California kosher wineries back on their feet after fires

This week my thoughts and prayers turn to California.

As I write this, 42 people have perished, more than 170 people are still reported missing, thousands more have been displaced from their homes, more than 5,700 structures have been destroyed, and more than 214,000 acres have been consumed. These are the most devastating wildfires in California history, and the fires haven’t been fully contained yet, much less extinguished. The clean-up, relief and recovery effort will be no small task either.

As most everyone who enjoys good wine the world over surely knows, California wine country has been ravaged by ongoing wildfires.

Comparatively positive reports are in from at least two of the kosher wineries that have been adversely affected. The Covenant Winery (covenantwines.com) in Berkeley, a good 70 miles from the fires, suffered only a little loss in the vineyards. As Jeff Morgan, co-owner and winemaker of Covenant, said in one account: “Compared to our colleagues to the North in Napa and Sonoma, we’re in very good shape.”

Meanwhile Ernie Weir, co-owner and winemaker at Hagafen Cellars (hagafen.com) in the Napa Valley, was also comparatively lucky; one of his neighboring wineries was decimated, another badly burned.

“Hagafen has made it through the fires with some small damage,” Weir noted in an email to friends, colleagues, and customers, “but nothing we can’t overcome!” Most importantly, Weir reports, “all our employees are safe and well”, and Hagafen’s “tasting room and main office building is still standing and currently open” for business.

However, Hagafen suffered significant damage: “Our guest house, chicken coop, and some winery equipment didn’t fare so well” and they also “lost about an acre of cabernet sauvignon vines and a lot of landscaping around the winery.”

Founded in 1979 by Weir and his wife, Irit, Hagafen wines have a reputation for consistently high quality. Their wines have been served at the White House, and a lot of their wine is sold to and consumed by non-Jews. The winery is “Napa Green Certified,” meaning it voluntarily meets the highest standards of local environmentalist compliance.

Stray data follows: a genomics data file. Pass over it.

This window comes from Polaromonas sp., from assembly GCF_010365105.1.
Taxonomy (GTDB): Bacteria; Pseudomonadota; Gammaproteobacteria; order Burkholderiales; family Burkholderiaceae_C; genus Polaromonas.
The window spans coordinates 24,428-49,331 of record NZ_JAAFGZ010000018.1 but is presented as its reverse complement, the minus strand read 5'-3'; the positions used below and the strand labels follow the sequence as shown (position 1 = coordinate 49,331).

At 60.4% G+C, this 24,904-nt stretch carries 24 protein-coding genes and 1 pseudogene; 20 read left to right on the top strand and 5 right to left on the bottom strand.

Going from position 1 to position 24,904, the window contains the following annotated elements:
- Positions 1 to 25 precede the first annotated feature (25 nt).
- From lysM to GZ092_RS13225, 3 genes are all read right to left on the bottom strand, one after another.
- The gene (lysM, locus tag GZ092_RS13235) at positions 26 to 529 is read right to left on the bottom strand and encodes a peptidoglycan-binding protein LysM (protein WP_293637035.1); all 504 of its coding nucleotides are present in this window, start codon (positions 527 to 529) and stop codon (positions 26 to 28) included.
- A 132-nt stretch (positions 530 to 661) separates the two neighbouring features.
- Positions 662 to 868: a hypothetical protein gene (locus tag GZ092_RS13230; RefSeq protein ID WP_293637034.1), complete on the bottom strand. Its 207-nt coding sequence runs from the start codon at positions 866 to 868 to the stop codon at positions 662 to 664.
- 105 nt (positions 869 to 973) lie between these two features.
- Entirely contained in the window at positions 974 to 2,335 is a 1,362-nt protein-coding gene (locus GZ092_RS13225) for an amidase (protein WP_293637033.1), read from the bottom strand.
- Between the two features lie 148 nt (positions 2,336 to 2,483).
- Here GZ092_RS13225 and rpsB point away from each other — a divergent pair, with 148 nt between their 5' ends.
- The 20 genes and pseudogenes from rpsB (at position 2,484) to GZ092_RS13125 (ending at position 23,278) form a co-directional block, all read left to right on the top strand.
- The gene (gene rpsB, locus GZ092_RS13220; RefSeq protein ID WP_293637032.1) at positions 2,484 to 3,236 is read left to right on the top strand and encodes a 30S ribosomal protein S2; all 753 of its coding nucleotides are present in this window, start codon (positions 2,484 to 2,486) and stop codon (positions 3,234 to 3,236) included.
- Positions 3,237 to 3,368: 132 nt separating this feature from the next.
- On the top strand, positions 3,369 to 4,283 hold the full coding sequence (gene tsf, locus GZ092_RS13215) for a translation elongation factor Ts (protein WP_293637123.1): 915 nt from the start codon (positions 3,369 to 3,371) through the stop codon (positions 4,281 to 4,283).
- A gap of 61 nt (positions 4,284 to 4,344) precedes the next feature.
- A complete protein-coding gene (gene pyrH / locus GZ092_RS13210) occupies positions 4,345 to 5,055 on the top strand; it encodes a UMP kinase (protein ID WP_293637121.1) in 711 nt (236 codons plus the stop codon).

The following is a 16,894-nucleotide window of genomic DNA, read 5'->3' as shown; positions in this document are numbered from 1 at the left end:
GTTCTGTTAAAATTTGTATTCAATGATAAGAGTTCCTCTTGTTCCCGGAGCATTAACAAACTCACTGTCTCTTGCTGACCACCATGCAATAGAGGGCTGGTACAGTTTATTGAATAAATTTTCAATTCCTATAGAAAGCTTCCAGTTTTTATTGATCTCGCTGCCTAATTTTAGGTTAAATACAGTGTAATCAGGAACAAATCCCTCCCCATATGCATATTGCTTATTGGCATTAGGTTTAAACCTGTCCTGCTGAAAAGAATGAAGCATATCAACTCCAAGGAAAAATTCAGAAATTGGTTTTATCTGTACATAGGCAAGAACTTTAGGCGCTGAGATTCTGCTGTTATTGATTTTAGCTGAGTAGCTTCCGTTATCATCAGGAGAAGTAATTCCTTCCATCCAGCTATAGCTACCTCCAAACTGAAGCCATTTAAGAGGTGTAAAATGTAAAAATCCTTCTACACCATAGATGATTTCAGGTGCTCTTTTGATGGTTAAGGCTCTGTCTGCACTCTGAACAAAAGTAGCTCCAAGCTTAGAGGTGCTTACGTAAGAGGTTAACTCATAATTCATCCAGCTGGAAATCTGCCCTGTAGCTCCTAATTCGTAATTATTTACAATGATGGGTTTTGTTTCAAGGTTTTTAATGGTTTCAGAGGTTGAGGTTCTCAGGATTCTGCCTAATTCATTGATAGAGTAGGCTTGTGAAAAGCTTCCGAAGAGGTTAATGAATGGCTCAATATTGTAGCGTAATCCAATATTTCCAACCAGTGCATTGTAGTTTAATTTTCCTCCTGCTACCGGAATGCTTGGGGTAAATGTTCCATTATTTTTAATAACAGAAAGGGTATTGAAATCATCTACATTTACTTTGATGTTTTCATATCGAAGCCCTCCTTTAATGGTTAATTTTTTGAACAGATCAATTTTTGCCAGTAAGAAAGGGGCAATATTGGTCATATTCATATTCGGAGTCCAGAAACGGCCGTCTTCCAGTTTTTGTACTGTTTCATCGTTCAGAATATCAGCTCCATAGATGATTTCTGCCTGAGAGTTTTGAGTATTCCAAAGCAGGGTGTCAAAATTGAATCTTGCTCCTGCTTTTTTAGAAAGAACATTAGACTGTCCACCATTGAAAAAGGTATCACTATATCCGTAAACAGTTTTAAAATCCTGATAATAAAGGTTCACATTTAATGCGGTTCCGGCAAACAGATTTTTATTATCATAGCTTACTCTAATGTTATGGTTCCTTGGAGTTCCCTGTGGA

Each of Hagafen’s three wine labels, Hagafen (the primary label), Prix (their high-end/wine-club line) and Don Ernesto (their quaffable line) are available through the winery, while the primary Hagafen label wines are widely available in wine stores and kosher shops. Hagafen also offers direct-to-consumer sales via their website, as well as several fantastic wine clubs.

As Weir noted, “we are pushing through and trying to get back on our feet the best we know how — by tasting and selling some wine!” Indeed.

Those of us gaping at all this from a distance should make a point of drinking and buying more California wine, especially doing so directly from those wineries that are still open for business (the wineries enjoy better margins from direct-to-consumer sales, so splurge a little).

As I write this, I’m enjoying a glass of one of Hagafen’s older vintage cabs (I dug mine out from my cellar, but selected this vintage because it is still available from their website under “Library Wines” and they can ship to Maryland, the District of Columbia and Virginia.

Hagafen Cellars, Cabernet Sauvignon, Napa Valley, 2006 ($95; mevushal): Upon its initial release, according to my old notes, this was a wonderful, dark garnet-colored cab (with 11 percent cabernet franc blended in) that (per my various notes) developed into a stunning wine. Now 11 years after vintage, this decidedly softer, ruby-tinted charmer is still rich, complex, and hedonistically pleasing with lovely jammy blackberry and black cherry notes, as well as softer and rounder notes of plum and blackcurrant, tantalizing mocha, and subtle espresso. The yummy finish is engagingly long and smooth. L’chaim!

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